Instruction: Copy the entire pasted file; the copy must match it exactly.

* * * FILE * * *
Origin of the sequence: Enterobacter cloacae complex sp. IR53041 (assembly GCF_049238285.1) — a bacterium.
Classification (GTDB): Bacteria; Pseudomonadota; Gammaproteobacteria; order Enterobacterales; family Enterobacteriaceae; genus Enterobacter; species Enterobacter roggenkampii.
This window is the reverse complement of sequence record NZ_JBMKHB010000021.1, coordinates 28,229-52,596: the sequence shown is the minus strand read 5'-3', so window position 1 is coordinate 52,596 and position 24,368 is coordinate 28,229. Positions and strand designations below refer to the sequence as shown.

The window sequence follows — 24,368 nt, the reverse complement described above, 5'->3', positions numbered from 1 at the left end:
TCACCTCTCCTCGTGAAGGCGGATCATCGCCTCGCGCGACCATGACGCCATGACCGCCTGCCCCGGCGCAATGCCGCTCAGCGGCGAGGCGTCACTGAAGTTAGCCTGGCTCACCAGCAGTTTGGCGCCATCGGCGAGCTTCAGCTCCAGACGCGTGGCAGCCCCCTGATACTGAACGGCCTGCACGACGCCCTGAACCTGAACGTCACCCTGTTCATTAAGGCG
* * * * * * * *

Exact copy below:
Origin of the sequence: Enterobacter cloacae complex sp. IR53041 (assembly GCF_049238285.1) — a bacterium.
Classification (GTDB): Bacteria; Pseudomonadota; Gammaproteobacteria; order Enterobacterales; family Enterobacteriaceae; genus Enterobacter; species Enterobacter roggenkampii.
This window is the reverse complement of sequence record NZ_JBMKHB010000021.1, coordinates 28,229-52,596: the sequence shown is the minus strand read 5'-3', so window position 1 is coordinate 52,596 and position 24,368 is coordinate 28,229. Positions and strand designations below refer to the sequence as shown.

The window sequence follows — 24,368 nt, the reverse complement described above, 5'->3', positions numbered from 1 at the left end:
TCACCTCTCCTCGTGAAGGCGGATCATCGCCTCGCGCGACCATGACGCCATGACCGCCTGCCCCGGCGCAATGCCGCTCAGCGGCGAGGCGTCACTGAAGTTAGCCTGGCTCACCAGCAGTTTGGCGCCATCGGCGAGCTTCAGCTCCAGACGCGTGGCAGCCCCCTGATACTGAACGGCCTGCACGACGCCCTGAACCTGAACGTCACCCTGTTCATTAAGGCG